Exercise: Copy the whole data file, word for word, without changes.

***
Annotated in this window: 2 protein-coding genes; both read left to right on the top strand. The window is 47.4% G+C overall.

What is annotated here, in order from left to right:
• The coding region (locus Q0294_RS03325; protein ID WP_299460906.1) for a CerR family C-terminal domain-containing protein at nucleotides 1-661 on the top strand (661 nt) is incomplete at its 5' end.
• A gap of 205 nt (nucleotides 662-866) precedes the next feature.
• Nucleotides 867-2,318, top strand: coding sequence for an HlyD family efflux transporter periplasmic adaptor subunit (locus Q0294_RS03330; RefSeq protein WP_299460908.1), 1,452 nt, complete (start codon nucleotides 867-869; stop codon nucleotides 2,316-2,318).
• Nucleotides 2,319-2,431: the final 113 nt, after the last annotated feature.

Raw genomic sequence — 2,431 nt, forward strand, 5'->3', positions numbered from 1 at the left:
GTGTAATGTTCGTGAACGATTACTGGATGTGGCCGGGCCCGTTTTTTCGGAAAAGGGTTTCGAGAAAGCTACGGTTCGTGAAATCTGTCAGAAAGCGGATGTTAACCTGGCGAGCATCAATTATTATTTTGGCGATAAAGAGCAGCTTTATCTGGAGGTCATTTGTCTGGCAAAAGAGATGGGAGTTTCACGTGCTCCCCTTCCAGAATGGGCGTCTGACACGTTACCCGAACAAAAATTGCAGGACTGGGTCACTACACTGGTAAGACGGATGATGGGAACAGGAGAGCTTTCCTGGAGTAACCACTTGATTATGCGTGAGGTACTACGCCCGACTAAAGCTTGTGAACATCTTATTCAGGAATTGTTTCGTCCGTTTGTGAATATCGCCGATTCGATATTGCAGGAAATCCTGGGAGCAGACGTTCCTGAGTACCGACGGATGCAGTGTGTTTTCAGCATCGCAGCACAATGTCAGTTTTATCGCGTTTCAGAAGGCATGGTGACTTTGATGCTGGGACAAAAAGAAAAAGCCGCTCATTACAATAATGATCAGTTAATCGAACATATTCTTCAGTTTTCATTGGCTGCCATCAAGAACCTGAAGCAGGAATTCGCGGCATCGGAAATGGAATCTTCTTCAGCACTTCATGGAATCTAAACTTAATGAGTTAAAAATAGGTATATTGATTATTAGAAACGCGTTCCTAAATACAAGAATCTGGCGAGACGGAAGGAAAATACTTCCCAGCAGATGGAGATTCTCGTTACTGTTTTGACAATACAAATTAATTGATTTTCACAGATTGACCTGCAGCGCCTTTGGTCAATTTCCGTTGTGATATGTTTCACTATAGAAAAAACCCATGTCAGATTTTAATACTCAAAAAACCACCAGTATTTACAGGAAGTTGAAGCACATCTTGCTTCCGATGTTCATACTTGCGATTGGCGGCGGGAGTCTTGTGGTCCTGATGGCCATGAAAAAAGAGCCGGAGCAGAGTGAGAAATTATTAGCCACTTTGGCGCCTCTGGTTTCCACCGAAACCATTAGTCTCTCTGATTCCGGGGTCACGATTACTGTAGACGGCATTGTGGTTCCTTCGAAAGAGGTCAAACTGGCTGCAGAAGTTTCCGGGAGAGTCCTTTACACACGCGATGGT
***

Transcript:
Annotated in this window: 2 protein-coding genes; both read left to right on the top strand. The window is 47.4% G+C overall.

What is annotated here, in order from left to right:
• The coding region (locus Q0294_RS03325; protein ID WP_299460906.1) for a CerR family C-terminal domain-containing protein at nucleotides 1-661 on the top strand (661 nt) is incomplete at its 5' end.
• A gap of 205 nt (nucleotides 662-866) precedes the next feature.
• Nucleotides 867-2,318, top strand: coding sequence for an HlyD family efflux transporter periplasmic adaptor subunit (locus Q0294_RS03330; RefSeq protein WP_299460908.1), 1,452 nt, complete (start codon nucleotides 867-869; stop codon nucleotides 2,316-2,318).
• Nucleotides 2,319-2,431: the final 113 nt, after the last annotated feature.

Raw genomic sequence — 2,431 nt, forward strand, 5'->3', positions numbered from 1 at the left:
GTGTAATGTTCGTGAACGATTACTGGATGTGGCCGGGCCCGTTTTTTCGGAAAAGGGTTTCGAGAAAGCTACGGTTCGTGAAATCTGTCAGAAAGCGGATGTTAACCTGGCGAGCATCAATTATTATTTTGGCGATAAAGAGCAGCTTTATCTGGAGGTCATTTGTCTGGCAAAAGAGATGGGAGTTTCACGTGCTCCCCTTCCAGAATGGGCGTCTGACACGTTACCCGAACAAAAATTGCAGGACTGGGTCACTACACTGGTAAGACGGATGATGGGAACAGGAGAGCTTTCCTGGAGTAACCACTTGATTATGCGTGAGGTACTACGCCCGACTAAAGCTTGTGAACATCTTATTCAGGAATTGTTTCGTCCGTTTGTGAATATCGCCGATTCGATATTGCAGGAAATCCTGGGAGCAGACGTTCCTGAGTACCGACGGATGCAGTGTGTTTTCAGCATCGCAGCACAATGTCAGTTTTATCGCGTTTCAGAAGGCATGGTGACTTTGATGCTGGGACAAAAAGAAAAAGCCGCTCATTACAATAATGATCAGTTAATCGAACATATTCTTCAGTTTTCATTGGCTGCCATCAAGAACCTGAAGCAGGAATTCGCGGCATCGGAAATGGAATCTTCTTCAGCACTTCATGGAATCTAAACTTAATGAGTTAAAAATAGGTATATTGATTATTAGAAACGCGTTCCTAAATACAAGAATCTGGCGAGACGGAAGGAAAATACTTCCCAGCAGATGGAGATTCTCGTTACTGTTTTGACAATACAAATTAATTGATTTTCACAGATTGACCTGCAGCGCCTTTGGTCAATTTCCGTTGTGATATGTTTCACTATAGAAAAAACCCATGTCAGATTTTAATACTCAAAAAACCACCAGTATTTACAGGAAGTTGAAGCACATCTTGCTTCCGATGTTCATACTTGCGATTGGCGGCGGGAGTCTTGTGGTCCTGATGGCCATGAAAAAAGAGCCGGAGCAGAGTGAGAAATTATTAGCCACTTTGGCGCCTCTGGTTTCCACCGAAACCATTAGTCTCTCTGATTCCGGGGTCACGATTACTGTAGACGGCATTGTGGTTCCTTCGAAAGAGGTCAAACTGGCTGCAGAAGTTTCCGGGAGAGTCCTTTACACACGCGATGGT